I met Rob Ford in 2010. We had nothing in common – but politics. A mutual friend of mine and of former Premier Mike Harris asked if I would help in Rob’s Mayoralty campaign. It sounded like fun.
George Smitherman – once known as Georgie to some of us – aide to Murray Elston – and the brains behind the E-Health and Ornge fiascos was also running. Easy decision.
One of former Premier McGuinty’s favorites, David Miller (dubbed by the Press as “Mr. Gravy Train”), had decided not to run for Mayor again given his declining poll numbers. I’m sure you all remember the glorious garbage strikes and the increased power of the Unions. And how Dalton McGuinty (also dubbed by the media as an even more outrageous “Mr. Gravy Train”) had extended Miller’s term of office from three years to four.
And I bet that you can’t guess whose WWF job Miller “inherited” on his way out of City Hall. Gerald Butts – who is now Justin Trudeau’s #1 guy. Ah the power of the Liberals.
Rob and I met in person twice. The first time was in a coffee shop in the Sheppard Centre – I loved his opening line:
“Hi, I know who you are. I don’t care what you did. I only care what you can do for me. Are you as focussed on getting your way as I hear you are?”
I couldn’t help laughing – we raised our coffee cups – made a toast – I did my usual “I like to be under the radar routine” and that was it.
Rob Ford won the election. There was elation, there was anticipation and most important, there was hope for a new and corrupt free city administration. No special deals for special friends, no union threats of walk-outs if they didn’t get their way, and no more irresponsible spending of our money – taxpayer dollars – down the tube to placate special interests. The budget was back under control and there was optimism.
In 2012, I was asked to get involved in a dispute/conflict between members of the Jewish community and TIFF. Details are in my earlier blogs – but – there was a stalemate. So my friend Sue-Ann Levy who is a first-rate columnist at the Toronto Sun and who also has a dynamite book soon to be published, suggested that I call the Mayor and tell him about it. And I did. And the Mayor stepped up – along with his brother, Councillor Doug Ford and Councillor Frank DiGiorgio. The matter was resolved.
I called the Mayor at home. “Thank you. Members of our community know about your support. Your loyalty will not be forgotten. Let us know what we can do for the next election”.
Rob Ford had backed Karen Stintz to be Chair of the TTC – a chairmanship she could never have gotten without his support. They were on the same page in terms of its future – or so he thought. One day she decided that she could do better by jumping ship. Where was her loyalty? When she slunk out of public office, having accomplished nothing, many felt that it was a just reward.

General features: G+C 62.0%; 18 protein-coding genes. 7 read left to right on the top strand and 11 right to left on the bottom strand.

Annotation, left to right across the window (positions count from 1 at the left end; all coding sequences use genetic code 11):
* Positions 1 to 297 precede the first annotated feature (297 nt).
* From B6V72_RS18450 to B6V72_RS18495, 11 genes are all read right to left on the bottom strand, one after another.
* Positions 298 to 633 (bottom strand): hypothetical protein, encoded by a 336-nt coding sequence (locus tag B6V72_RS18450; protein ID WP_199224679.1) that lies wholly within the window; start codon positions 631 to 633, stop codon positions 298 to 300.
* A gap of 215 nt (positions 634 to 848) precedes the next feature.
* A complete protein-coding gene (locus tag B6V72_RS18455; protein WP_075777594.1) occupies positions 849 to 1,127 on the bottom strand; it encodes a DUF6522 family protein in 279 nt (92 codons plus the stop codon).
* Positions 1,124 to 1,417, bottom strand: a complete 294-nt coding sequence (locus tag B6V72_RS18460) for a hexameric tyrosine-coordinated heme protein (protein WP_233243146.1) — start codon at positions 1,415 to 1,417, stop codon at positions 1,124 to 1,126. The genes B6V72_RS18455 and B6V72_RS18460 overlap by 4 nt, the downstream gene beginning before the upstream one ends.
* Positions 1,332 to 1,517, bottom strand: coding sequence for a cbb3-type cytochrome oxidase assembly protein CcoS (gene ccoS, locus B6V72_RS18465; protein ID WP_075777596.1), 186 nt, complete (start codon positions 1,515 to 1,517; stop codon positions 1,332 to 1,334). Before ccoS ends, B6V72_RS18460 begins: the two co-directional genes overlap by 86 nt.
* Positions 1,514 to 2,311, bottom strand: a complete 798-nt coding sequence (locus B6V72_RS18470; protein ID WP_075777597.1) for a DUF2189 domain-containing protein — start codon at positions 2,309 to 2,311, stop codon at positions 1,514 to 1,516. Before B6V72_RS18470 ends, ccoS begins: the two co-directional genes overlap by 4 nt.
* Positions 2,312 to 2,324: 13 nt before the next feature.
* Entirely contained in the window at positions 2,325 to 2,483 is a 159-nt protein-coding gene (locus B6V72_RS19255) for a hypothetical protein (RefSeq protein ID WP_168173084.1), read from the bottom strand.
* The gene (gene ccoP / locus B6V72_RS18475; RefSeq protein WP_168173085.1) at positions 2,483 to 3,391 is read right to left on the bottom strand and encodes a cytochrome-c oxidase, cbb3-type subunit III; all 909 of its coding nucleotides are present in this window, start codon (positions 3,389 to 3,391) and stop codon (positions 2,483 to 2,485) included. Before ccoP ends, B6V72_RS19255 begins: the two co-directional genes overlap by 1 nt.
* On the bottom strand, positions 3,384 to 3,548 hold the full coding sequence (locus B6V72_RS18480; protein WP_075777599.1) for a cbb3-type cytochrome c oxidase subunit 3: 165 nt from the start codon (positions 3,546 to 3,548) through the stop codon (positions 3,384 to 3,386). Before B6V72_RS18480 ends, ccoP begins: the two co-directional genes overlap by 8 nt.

Many of us did not know about Rob’s demons until the press went berserk. Casting the first stone is not a positive approach to life and I, along with many others, still considered him a friend and a good Mayor. If I could have helped, I would have. But the disloyalty of some of those who could not have succeeded without his help was mind boggling. Did I live in another era? Is it prehistoric to believe in loyalty?
Why was it okay for Bill Blair, then the Chief of Police, not to declare that he was going to be a Liberal candidate when he stood and pontificated about the Mayor? Or when he gave a sermon on TV about women who might have had anything to do with Ghomeshi coming forward? The Mayor was his boss – and Blair was disloyal. Being judgemental was not Blair’s job…except if he hoped it would get him elected to something.
“But that is politics” is the stock and trade answer. Not so. Loyalty is not politics. It is principle.
Once upon a time, the repercussions for some of the betrayals by Rob’s former staff and colleagues would have resulted in a chapter from the Godfather. How come it is okay in today’s world of tweets, facebook and blogs? Did any of you protest or speak up?
Well I did. I wrote letters to the Toronto Sun, Macleans, Toronto Life and of course, the Toronto Star. Nothing. No surprise – but at least I tried and I do feel good about that. I spent many years working with people who believe in loyalty as their #1 non-personal standards and it is comforting to know that you will not be abandoned or stuck with a knife in your back. Well…mostly not.
So maybe it isn’t okay to be disloyal. Maybe we are all just silent because it is easier. No one criticizes you, no one puts you on their black list, no one bothers with you.
It was often a hoot dealing with Mayor Ford. I am proud to have been one of his supporters. He was a friend of my community and many of the projects in which I believed.
Rest in peace Mr. Mayor.